In a product, the scenario is easier – specially if u sell a licence version, you can threaten to cut off licence/ revoke passwords etc once hooked (that’s why it is generally more profitable to run a product company – apart from the fact that you make one product and sell it multiple times, you also know that once your client has your product, cost of switching is high, and your licence/ royalty fees goes on for a long time) – so you could even have an escalating price menu. (not if you are beta though – as evinced by our NLP vendor situation)

So, coming back to the dilemma yes or no to “free/ trial” price? My answer – actually I don’t have a great one (given that even after acquisition we struggled with this). But, I can enumerate scenarios in which it makes sense to sell free trials/ price low:


a) Evangelized product – You need to prove the very efficacy of the product category – in PLC terms, its a category at the introduction stage (you milk it at growth and early maturity – by late maturity you are in the Infosys state – fighting to uphold revenues/ market shares in a commoditized environment)

b) Recurring service – like FMCG/ our daily reporting service, the use cycle is short/ frequent, once bought it will need to be bought again. So, you can “bait” the client (not traditional “bait and switch” usage here i might add) with examples of your work, and then withdraw the service if they don’t pay.

c) Competitive market – When you don’t really have a clear differentiator (well, ideally then you don’t have a business being a startup 🙂 ) in the idea – maybe only in the execution of it, or in the commercial structuring; you give the client a chance to “eat the pudding” for the proof of the eating

d) Large potential client – entry in your roster

In most of these scenarios, you have to be clear you are stating upfront that this is trial pricing for a limited time period only – maybe you even use artefacts like price cards per wish list but give stated/ obvious doscounts for stated/ obvious benefits.

Reminds me of an old boss Rajeev saying (for a very different product category) – when would you advertise your price – we are talking mainstream advertising for a semi durable product – a) either when you have a really low priced product – so u want to say “lowest price/ unbelievably low price”; or, when you have a really high priced one – and the price then is part of the indicator of the value of your product – so, like a lot of the posh/ snooty real estate projects now say – “if you cant pay over a million dollars, don’t even think about looking at this villa housing project!” In either case, your price is making a statement!

Read also an old interview about the 5 Rs. )(10 cents now) price point and its utility for FMCG products in India – I think this has become 10 Rs. now actually)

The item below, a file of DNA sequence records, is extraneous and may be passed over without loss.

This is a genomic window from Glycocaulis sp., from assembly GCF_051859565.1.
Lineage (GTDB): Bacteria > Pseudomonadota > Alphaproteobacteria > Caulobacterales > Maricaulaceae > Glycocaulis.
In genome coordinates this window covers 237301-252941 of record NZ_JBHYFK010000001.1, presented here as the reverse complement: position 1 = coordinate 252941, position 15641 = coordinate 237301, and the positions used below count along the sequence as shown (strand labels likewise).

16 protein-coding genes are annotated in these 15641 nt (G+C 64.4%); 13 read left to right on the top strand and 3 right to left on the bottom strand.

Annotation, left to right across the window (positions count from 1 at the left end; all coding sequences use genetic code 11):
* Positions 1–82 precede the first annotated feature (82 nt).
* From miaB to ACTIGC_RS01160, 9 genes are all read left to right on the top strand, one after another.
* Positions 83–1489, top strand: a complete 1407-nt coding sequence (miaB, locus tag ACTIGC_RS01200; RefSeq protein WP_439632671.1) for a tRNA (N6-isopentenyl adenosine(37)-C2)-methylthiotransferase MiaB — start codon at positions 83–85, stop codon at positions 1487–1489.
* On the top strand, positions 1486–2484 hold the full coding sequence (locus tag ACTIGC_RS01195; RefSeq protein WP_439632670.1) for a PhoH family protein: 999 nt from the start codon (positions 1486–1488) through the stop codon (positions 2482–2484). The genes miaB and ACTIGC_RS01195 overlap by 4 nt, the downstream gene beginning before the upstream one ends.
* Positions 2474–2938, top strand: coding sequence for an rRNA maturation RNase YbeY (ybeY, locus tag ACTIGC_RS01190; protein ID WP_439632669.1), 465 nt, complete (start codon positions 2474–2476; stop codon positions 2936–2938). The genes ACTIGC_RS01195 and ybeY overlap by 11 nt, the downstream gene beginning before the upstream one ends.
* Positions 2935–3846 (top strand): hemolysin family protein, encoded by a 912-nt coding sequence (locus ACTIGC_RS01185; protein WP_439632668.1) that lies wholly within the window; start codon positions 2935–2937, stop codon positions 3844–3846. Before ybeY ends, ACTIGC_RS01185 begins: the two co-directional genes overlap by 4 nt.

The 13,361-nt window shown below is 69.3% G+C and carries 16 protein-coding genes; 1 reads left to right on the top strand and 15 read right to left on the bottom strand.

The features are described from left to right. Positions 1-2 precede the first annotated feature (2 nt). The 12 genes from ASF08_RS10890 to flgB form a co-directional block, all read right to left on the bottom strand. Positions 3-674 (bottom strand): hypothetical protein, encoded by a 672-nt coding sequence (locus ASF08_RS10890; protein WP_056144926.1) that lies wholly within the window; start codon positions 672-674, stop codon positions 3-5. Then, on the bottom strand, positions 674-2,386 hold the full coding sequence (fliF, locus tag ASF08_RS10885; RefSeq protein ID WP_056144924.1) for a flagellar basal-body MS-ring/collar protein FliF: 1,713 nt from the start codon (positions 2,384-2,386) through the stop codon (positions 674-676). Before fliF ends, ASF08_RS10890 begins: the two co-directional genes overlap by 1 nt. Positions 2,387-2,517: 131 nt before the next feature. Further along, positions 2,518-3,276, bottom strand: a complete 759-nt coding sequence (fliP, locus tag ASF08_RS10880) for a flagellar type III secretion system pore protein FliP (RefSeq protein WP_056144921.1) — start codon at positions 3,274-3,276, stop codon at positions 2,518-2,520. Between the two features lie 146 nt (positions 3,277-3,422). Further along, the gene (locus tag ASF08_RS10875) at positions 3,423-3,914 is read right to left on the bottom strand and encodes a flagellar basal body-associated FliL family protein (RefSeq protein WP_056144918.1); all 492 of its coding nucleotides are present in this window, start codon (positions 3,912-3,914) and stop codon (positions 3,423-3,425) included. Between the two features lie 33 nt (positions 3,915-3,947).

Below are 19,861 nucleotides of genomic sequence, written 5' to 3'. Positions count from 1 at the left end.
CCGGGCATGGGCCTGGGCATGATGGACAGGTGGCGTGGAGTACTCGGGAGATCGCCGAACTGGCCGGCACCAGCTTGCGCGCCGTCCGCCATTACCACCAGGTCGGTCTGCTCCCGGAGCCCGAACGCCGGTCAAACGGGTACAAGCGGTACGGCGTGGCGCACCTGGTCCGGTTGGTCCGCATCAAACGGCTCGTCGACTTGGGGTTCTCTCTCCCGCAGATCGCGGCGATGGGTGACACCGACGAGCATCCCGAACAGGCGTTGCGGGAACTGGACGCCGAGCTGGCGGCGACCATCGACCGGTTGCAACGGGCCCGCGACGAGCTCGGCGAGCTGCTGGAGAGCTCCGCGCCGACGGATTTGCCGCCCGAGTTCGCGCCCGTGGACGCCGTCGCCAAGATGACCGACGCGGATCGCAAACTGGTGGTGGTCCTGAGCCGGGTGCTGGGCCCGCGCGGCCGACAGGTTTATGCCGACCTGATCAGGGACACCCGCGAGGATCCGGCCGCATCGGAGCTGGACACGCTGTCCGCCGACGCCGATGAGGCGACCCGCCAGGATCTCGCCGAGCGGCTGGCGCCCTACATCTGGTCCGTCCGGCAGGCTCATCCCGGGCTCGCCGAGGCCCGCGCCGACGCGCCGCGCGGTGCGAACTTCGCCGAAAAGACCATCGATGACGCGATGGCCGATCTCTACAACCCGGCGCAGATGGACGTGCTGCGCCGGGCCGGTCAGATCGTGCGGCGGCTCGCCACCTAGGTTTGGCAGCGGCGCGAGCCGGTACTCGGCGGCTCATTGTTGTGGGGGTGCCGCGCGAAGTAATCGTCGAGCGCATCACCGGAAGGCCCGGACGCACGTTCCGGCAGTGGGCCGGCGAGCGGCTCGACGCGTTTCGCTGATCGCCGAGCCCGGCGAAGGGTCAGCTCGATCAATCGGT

Having said that, when it comes to the crunch – i.e., the fight between getting revenues on yr ticker board vs getting higher commissions for higher sales (kind of like the “singles vs. sixers” problem in cricket) – it takes guts n balls to not remember the few additional salaries you will be able to pay with whatever the client is willing to give you; and really dig your heels in for the true value of your service!

It is a brave entrepreneur who manages to get his/her wish list price even 30% of the time with the first few clients 🙂 – so, if you manage it, kudos! And if you don’t, try try again 🙂

Sales Promotion vs. Trade Marketing; Paying vs. Incentivizing; and the Power of Relationship in Sales

25 Mar

dealer display

As I entered my grocery shop yesterday, I saw what used to be bread and butter (pun intended) for me a couple decade ago – but a sight I hadn’t seen in a while. It was a “merchandiser”/ “sales rep” clicking away at a very nice end cap shelf display – the brand in question was Kelloggs. Clearly this was either a display contest – designed to have participating retailers give up some of their precious shelf space up to a brand in a bid to enhance impulse purchase – the payoff being, like a lottery, the possibility that they win a prize and therefore money and more importantly prestige; or was “bought shelf space”, more the norm, but a fair drag on the brands’ trade marketing/ sales promo expenses.

But that’s not the story – the story was the action of the retailer personnel immediately after the merchandiser type finished clicking – they immediately got down to restoring the end cap to its usual position – this time with some nuts/ dry fruits (depending on where you are reading this ☺ – english is a funny language isn’t it? or maybe american is… )